Last Updated: Tuesday - 01/04/2011
April 30, 2001
Insurance program sets sizzling pace
Alta-NWT agents sold record $130M last year
WESTERN CATHOLIC REPORTER
RED DEER — The insurance program for the Knights of Columbus in the Alberta-Northwest Territories jurisdiction continues to set a sizzling pace.
Two years ago, the K of C insurance agents here became the first in Canada to ever sell more than $100 million of insurance in one year. Last year, they boosted that record to $131 million.
And in the year that will draw to a close at the end of June, general agent Marc Bouchard has his eyes set on $140 million worth of sales.
"We had a phenomenal year last year," says Bouchard. "Now we're hoping to show that last year wasn't a fluke."
Among the 158 general agencies across the continent, Alberta-NWT was ranked third based on its quota as well as first for both sales and premiums.
As well, for the second year in a row, an Alberta agent, this time Dan Dean of Edmonton, was the top selling agent in the entire order with $22 million of sales.
And despite all that, Bouchard said he still doesn't have enough insurance agents. Currently, there are 13, but with well over 13,000 Knights in the jurisdiction, there should be at least 16 agents.
"There's very strong support for Knights of Columbus insurance here in Alberta," says Bouchard. "The economy's strong. And we've got good guys working for us. The business is there if you want to go out and get it."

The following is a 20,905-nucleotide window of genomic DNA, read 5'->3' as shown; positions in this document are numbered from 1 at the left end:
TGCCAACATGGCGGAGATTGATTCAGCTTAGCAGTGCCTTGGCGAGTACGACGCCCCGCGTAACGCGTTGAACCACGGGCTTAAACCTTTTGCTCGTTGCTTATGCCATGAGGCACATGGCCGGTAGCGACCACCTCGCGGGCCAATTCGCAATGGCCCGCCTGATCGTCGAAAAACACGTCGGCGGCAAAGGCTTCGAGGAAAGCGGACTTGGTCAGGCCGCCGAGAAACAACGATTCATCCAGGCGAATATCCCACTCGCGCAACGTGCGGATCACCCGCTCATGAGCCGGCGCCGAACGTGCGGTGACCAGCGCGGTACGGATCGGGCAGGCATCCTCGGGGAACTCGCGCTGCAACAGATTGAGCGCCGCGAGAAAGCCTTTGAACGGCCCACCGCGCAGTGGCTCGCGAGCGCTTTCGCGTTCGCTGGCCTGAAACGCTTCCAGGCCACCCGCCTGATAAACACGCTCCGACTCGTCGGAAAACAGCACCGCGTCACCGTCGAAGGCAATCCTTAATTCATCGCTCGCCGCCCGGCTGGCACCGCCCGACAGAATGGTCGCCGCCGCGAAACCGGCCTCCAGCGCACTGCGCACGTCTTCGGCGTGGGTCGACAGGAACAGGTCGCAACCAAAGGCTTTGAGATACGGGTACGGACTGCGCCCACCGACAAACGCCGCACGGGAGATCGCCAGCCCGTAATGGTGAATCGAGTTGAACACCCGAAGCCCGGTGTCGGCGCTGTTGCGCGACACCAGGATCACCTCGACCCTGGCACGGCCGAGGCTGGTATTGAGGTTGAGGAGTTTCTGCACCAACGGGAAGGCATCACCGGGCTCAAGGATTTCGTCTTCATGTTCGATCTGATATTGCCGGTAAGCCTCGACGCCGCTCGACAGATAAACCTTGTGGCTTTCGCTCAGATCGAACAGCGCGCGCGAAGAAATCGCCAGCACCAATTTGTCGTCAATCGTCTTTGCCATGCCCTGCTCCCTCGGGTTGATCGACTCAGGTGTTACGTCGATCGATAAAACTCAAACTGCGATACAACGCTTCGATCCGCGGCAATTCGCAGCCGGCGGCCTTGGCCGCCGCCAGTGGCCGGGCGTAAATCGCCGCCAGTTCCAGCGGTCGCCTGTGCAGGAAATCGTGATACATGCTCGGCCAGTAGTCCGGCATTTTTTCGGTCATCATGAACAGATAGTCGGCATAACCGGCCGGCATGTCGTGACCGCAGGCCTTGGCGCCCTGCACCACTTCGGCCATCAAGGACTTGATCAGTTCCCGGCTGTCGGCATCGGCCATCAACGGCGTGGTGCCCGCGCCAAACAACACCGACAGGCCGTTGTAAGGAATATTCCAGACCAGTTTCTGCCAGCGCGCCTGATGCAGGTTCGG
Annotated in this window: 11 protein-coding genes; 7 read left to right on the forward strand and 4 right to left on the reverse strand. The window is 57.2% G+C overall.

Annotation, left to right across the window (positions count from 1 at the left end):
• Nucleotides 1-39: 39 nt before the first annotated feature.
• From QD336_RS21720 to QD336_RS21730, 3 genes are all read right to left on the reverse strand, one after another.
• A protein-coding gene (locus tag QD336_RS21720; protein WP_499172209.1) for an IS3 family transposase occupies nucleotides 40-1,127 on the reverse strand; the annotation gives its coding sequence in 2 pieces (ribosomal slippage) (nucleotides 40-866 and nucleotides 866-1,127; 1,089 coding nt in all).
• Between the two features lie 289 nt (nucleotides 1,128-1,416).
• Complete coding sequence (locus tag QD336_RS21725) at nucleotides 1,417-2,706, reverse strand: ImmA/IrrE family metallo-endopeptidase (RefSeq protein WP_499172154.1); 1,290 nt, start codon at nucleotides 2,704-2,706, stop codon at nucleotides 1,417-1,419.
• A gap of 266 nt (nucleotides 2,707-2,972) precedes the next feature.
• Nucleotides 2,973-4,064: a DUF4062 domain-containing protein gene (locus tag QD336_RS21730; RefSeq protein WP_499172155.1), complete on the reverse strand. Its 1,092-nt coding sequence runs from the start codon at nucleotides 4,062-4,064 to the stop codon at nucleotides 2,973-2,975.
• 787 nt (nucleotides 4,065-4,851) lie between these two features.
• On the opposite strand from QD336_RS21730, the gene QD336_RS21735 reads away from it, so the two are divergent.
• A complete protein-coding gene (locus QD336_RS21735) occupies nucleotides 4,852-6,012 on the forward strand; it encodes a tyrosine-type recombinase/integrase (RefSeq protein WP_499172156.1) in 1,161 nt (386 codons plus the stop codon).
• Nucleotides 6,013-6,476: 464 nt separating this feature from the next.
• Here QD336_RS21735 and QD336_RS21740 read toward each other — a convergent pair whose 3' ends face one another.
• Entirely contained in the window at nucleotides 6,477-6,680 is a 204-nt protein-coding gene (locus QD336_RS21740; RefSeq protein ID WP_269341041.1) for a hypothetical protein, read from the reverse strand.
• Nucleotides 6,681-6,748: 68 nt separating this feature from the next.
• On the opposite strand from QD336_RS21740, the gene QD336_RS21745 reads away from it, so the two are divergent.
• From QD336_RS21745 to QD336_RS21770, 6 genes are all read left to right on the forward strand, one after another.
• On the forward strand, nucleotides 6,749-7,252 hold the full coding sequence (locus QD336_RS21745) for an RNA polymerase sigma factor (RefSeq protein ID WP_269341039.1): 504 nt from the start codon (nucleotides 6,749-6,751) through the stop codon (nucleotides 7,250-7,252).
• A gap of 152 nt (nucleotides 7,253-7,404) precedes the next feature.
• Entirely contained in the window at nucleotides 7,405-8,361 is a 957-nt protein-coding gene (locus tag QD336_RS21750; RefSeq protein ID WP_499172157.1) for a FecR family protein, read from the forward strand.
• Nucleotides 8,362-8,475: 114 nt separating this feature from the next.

He expects membership in the Alberta Knights to continue growing and, with that, insurance sales should also remain strong.
Bouchard says he's also pleased to see new blood, and the resulting enthusiasm, at the top of the order. As well as Carl Anderson becoming the new supreme knight, Thomas Smith Jr. has become the top man for the insurance part of the Knights.
Bouchard himself has been named as one of six members of a new order-wide advisory committee on insurance to the supreme office.
The Knights of Columbus began in 1882 as essentially an insurance organization. Father Michael McGivney was concerned about the high death rate among Catholics who were the poorest-paid segment of the American working class at the time.
In the early days, to become a knight, you had to buy life insurance so that you would be supporting the widows and orphans of deceased members.
Smith recently told the general agents, "There's a direct correlation between volume of insurance sold and the charge to protect widows and children." Years down the road, the $131 million of insurance sold last year will return to K of C families as insurance benefits.
A total of $630 million of K of C insurance is now in force in Alberta. "That's a lot of money we're going to pump back into the economy," says Bouchard.
The Knights in Canada are now planning to offer a long-term care plan that would help pay the costs of those who require home care or nursing home care, he said.
"In the U.S., it's a very big deal," he said. "In Canada, it's just taking off" and the Knights want to be one of the first insurance agencies to offer that type of policy.
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